THIS x 100!
    MSEsperanza, Woolie, EzzieD and 15 others like this.
  11. dave30th

    dave30th Senior Member (Voting Rights)

    It's the same with HIV-related fatigue. The concept depends on the worry being excessive and/or unwarranted. Just because it is not linked to a specific pathophysiology does not give them the authority to decide that concern about it is excessive or unwarranted.
  12. Invisible Woman

    Invisible Woman Senior Member (Voting Rights)

    Especially when there is no objective means of measurement of pain or fatigue or whatever.

    Then there's also no objective means of measuring worry or concern.

    It's like building a skyscraper with marshmallow for the foundations and whipped cream cement.
  13. shak8

    shak8 Senior Member (Voting Rights)

    I think the anglo-saxon cultural expectation of stoicism (versus the Latin one of expressing one's emotions of pain) play a role here in the concept of pain catastrophizing. One is expected to (I've read too many times) to "just get on with your life."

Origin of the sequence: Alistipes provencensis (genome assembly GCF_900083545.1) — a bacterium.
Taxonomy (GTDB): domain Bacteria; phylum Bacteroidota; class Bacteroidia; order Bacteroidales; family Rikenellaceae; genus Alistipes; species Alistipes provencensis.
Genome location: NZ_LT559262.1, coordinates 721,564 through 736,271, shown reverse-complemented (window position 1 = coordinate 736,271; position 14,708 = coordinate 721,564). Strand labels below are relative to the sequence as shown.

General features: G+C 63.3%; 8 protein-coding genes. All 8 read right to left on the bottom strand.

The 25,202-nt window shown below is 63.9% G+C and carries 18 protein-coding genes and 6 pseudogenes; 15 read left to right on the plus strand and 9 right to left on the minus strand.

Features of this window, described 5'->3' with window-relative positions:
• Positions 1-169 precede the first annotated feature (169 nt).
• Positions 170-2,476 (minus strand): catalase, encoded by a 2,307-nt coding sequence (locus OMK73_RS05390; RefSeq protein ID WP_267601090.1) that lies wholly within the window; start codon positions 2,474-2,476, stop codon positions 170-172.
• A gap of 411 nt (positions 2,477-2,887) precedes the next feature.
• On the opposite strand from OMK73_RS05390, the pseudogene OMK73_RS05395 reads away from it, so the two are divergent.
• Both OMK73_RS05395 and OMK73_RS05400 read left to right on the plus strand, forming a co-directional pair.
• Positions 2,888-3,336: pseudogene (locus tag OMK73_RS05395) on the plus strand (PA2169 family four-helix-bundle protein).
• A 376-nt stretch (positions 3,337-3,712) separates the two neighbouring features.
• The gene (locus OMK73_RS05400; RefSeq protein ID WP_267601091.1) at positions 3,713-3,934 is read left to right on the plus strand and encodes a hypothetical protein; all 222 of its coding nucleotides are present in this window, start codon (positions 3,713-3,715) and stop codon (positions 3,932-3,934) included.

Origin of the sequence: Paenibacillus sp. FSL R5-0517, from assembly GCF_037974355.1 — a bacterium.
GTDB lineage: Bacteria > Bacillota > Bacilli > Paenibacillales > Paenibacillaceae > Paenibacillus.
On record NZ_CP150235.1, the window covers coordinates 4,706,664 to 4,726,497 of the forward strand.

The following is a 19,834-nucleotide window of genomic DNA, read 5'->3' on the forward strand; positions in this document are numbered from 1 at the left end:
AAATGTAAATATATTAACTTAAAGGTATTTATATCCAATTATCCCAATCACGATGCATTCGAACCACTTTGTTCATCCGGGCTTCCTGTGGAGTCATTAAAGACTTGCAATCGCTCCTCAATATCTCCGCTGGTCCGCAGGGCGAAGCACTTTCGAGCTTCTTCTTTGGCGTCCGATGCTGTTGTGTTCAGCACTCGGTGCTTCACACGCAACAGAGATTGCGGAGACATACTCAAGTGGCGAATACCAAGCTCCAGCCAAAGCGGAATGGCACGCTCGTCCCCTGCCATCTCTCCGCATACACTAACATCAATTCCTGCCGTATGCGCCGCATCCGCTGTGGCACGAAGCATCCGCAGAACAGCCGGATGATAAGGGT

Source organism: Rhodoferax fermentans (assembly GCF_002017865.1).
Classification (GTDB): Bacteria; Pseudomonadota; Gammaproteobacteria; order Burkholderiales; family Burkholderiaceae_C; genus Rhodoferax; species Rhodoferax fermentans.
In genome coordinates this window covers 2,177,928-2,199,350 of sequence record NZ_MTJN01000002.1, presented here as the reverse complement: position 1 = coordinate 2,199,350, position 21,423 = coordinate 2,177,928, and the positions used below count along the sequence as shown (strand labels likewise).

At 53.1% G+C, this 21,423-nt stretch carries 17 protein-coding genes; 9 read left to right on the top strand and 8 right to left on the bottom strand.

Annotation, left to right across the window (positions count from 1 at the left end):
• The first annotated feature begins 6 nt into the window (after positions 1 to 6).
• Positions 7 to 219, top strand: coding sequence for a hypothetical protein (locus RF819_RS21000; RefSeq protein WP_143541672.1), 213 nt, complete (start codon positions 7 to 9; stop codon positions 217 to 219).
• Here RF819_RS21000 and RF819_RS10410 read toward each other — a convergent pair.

Alas, it doesn't work that way.
    MSEsperanza, Woolie, Gigi300 and 10 others like this.
  14. Cheshire

    Cheshire Moderator Staff Member

    Living in a latin country, I can assure you these types of concepts are flexible and can be adapted. Expressing your pain is always too much when there is no obvious injury for some medical professionals.
  15. JemPD

    JemPD Senior Member (Voting Rights)

    Brilliant @Michiel Tack

    oh this this this.
    Or indeed of women wanting to educate blokes that being kicked very hard in the groin should not make the knees buckle, the purely female bps view of which would be that it is clearly catastrohpising by men who are far too concerned about & involved with their penises. They need to change the way they think about them & that will make it hurt much less when they kick them next time.

    The whole ruddy concept is the height of arrogance iyam.

    It makes me think of 2 tv shows...
    Friends where Chandler is saying to his surrogate while in labour "I wonder which is more painful childbirth or being kicked in the nuts? we can never know because no one can experience both", then she starts crying out in pain & says "it's time to kick you in the nuts so we can find out!"

    And I saw a bit of Downton Abbey the other day where the 'sir' Harley street gynaecologist called in to help Sybil give birth (during which she dies), said something like 'childbirth, women will make their fuss about it, but if it's managed correctly...' in just the same kindly patronising, dismissive manner, that the BPSers talk about to us with. I saw several of them reflected in that moment, so clearly.

    ETA sorry that was rather uncouth, apologies to anyone offended.
    MSEsperanza, Philipp, Woolie and 16 others like this.
  16. Milo

    Milo Senior Member (Voting Rights)